Summary: As you read this sermon you will be led to evaluate your aim in life.
This weekend the Olympics began in Beijing, China. The world will be focused on China for the next several weeks. There are thousands of world class athletes competing for medals. Their aim is to win a gold medal. They have focused their entire lives on this goal.
I would like to use the Olympic theme to communicate a spiritual truth today. I want to raise the question, what is your aim? There is much athletic imagery in the Bible. We find one such passage in I Corinthians 9. “Do you not know that those who run in a race all run, but one receives the prize? Run in such a way that you may obtain it. And everyone who competes for the prize is temperate in all things. Now they do it to obtain a perishable crown, but we for an imperishable crown. Therefore I run thus: not with uncertainty. Thus I fight: not as one who beats the air. But I discipline my body and bring it into subjection, lest, when I have preached to others, I myself should become disqualified.” (vs. 24-27 NKJV) Paul discusses his aim.
Your aim has a tremendous impact upon the way you live your life. Your aim has an affect on what you do in life. Your aim has an affect on the contributions you make. Your aim affects where you go. Sometimes our aim can be off target . Will we admit it?
Joke: I heard about a duck hunter who had trouble admitting that his aim was off. Two friends were out duck hunting. One was always bragging about his shooting ability. About that time a duck flew over. He took aim and fired . The duck flew on unscathed. He paused a minute and said, "My friend, you are now witnessing a miracle. There files a dead duck."
I want to help you adjust your aim. Your aim will affect three areas of your life.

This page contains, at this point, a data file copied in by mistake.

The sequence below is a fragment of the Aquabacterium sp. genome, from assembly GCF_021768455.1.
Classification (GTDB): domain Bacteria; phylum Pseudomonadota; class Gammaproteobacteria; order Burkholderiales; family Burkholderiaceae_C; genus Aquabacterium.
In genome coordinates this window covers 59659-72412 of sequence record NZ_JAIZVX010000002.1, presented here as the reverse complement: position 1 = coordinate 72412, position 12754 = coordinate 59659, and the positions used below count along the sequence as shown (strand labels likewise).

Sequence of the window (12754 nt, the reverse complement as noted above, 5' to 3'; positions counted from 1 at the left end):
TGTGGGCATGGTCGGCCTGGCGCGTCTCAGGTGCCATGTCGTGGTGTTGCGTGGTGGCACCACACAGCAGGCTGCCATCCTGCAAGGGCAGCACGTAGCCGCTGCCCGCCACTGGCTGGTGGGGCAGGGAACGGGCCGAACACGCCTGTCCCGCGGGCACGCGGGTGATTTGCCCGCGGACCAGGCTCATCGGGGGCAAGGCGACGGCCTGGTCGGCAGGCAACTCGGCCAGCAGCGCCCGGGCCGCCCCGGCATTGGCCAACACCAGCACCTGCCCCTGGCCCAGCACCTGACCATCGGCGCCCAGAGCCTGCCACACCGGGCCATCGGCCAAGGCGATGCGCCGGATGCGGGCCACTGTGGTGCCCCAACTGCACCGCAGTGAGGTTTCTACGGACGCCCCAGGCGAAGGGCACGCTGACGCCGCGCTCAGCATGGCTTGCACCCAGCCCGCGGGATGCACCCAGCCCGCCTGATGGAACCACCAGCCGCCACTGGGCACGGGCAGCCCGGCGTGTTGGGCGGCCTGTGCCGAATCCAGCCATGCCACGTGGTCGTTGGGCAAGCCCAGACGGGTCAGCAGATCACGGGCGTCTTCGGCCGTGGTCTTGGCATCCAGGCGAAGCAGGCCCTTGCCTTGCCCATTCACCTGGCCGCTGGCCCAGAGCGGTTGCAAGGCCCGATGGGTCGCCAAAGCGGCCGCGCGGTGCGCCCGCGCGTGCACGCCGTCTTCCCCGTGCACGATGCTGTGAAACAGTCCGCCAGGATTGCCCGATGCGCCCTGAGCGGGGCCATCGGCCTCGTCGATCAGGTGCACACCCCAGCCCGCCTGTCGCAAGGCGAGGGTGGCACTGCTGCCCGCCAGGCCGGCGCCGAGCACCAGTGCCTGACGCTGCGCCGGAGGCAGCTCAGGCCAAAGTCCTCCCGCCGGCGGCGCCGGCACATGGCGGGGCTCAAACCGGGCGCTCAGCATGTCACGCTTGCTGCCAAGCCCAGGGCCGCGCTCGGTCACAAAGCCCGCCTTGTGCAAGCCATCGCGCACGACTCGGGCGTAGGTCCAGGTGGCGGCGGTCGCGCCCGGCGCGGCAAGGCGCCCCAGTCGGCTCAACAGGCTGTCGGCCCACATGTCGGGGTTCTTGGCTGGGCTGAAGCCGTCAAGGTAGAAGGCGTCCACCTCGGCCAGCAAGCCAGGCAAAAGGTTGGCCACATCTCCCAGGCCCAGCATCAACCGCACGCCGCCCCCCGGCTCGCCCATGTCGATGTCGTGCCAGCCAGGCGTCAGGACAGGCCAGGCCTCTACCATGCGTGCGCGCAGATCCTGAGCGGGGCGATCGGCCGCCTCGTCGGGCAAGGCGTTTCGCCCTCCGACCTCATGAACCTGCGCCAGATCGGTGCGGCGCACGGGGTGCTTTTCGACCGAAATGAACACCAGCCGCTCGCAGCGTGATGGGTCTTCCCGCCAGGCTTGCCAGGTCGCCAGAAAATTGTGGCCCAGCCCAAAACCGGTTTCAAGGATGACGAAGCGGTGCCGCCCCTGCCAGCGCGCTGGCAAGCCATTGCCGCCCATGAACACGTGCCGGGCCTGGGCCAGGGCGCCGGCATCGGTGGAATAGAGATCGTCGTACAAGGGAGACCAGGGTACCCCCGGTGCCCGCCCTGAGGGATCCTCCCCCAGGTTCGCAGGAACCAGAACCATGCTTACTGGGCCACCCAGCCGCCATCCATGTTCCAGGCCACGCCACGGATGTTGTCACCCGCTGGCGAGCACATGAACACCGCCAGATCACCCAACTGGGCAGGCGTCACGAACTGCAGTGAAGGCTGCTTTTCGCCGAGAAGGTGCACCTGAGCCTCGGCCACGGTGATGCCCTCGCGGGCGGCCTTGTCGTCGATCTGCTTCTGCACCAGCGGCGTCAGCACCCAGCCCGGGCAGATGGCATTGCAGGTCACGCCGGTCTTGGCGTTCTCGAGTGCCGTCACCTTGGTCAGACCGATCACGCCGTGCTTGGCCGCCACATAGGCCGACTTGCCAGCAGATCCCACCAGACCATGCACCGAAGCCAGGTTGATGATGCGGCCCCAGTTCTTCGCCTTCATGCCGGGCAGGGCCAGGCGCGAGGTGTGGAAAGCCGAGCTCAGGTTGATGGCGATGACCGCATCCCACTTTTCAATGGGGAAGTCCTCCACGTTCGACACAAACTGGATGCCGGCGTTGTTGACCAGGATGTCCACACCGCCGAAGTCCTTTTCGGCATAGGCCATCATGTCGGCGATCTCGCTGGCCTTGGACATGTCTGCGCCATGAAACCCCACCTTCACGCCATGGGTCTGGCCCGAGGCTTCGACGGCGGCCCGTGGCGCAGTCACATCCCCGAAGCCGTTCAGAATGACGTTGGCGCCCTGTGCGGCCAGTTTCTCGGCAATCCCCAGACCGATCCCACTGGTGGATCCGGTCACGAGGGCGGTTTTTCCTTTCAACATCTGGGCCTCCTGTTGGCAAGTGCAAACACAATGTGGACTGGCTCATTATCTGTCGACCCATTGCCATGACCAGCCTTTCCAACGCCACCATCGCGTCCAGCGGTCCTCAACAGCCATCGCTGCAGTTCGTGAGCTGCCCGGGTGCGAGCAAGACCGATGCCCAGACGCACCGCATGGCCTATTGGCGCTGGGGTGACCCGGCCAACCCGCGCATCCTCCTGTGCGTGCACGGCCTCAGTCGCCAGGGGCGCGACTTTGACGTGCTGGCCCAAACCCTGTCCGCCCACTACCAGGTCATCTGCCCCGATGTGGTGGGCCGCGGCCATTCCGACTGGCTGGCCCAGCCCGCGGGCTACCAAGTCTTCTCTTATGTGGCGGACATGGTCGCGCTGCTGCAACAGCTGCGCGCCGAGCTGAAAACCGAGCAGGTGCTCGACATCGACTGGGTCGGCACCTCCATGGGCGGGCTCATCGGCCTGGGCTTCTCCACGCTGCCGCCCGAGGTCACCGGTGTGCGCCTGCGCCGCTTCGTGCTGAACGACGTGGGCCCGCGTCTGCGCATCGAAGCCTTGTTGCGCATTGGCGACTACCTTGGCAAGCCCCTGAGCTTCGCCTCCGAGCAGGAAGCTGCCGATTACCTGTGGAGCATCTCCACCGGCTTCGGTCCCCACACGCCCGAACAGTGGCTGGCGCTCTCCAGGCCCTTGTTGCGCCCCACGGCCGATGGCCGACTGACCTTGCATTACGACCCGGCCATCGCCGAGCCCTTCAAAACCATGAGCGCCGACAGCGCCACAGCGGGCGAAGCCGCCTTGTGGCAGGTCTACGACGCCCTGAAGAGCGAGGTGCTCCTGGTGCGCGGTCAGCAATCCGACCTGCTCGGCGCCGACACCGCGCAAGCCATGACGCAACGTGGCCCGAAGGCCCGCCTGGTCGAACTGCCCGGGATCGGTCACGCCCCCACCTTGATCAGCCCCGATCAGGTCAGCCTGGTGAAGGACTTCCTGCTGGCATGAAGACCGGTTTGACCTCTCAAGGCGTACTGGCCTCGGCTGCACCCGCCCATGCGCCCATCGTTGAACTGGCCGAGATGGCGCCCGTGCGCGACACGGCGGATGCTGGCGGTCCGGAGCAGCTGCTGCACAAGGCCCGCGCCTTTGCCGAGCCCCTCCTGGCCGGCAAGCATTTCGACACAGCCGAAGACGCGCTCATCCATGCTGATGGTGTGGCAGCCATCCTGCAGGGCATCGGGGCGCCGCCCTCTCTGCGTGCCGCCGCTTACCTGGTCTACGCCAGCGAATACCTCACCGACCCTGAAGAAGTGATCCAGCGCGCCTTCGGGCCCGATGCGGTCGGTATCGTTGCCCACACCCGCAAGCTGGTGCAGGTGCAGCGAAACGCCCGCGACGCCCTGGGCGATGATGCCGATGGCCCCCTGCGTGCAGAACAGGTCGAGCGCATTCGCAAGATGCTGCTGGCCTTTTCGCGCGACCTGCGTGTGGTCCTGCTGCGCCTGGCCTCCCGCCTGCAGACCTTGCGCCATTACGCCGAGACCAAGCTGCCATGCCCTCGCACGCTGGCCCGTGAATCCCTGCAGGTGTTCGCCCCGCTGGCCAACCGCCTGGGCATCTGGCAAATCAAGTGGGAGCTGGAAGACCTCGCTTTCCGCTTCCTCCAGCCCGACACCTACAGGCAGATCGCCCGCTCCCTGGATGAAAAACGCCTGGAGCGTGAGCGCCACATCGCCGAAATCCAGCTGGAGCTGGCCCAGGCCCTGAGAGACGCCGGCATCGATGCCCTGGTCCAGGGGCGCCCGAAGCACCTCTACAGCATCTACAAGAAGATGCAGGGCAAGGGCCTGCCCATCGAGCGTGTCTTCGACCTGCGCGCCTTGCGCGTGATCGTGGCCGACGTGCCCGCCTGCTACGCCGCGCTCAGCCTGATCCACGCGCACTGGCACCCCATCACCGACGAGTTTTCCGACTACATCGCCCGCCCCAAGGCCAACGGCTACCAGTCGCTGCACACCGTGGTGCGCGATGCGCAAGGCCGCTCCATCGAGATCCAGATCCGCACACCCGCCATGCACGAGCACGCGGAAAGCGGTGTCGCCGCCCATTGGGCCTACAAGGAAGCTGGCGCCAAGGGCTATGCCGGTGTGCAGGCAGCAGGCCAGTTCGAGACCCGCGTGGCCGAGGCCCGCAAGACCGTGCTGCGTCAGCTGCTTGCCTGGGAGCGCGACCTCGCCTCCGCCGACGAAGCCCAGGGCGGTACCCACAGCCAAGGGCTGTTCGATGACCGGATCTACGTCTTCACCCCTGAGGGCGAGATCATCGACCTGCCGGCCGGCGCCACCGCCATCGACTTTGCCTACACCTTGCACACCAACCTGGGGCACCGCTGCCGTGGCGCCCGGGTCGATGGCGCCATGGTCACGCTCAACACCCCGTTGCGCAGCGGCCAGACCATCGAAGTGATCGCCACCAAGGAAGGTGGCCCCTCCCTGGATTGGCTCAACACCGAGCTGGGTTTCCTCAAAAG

I. Your aim affects your mind-set. Look at verse 19. Paul said he made himself a servant. What was Paul’s mind-set? He so desired to serve and represent Jesus Christ that he made himself a servant in order to accomplish that end.
A. A servant gives up some of his rights. Paul said, “Though I am free from all men, I have made myself a servant to all.” (vs. 19)
Illustration: I saw a church cartoon some time ago that illustrates this point. A nervous guest was sitting in a church pew while a long time member stood by them demanding their rights. The long time member proclaimed “I have been sitting in that seat for forty-two years.” That is an example of demanding rights instead of having a servant spirit.
Have you ever thought about the rights given up by missionaries.
• Missionaries give up the right to live near family.
• Missionaries give up the right to a salary that produces wealth.
• Missionaries give up the right to attend a church that offers services of which they are accustomed.
• Missionaries often give up quality health care to live in a less developed country.
• Missionaries often give up the comforts of home.
• Missionaries often must cope with diseases, never encountered in America.
A servant must overcome the temptation to be self serving. This is extremely difficult in our demanding world. We live in a consumer driven society. A consumer driven society is consumed with “me-ism.”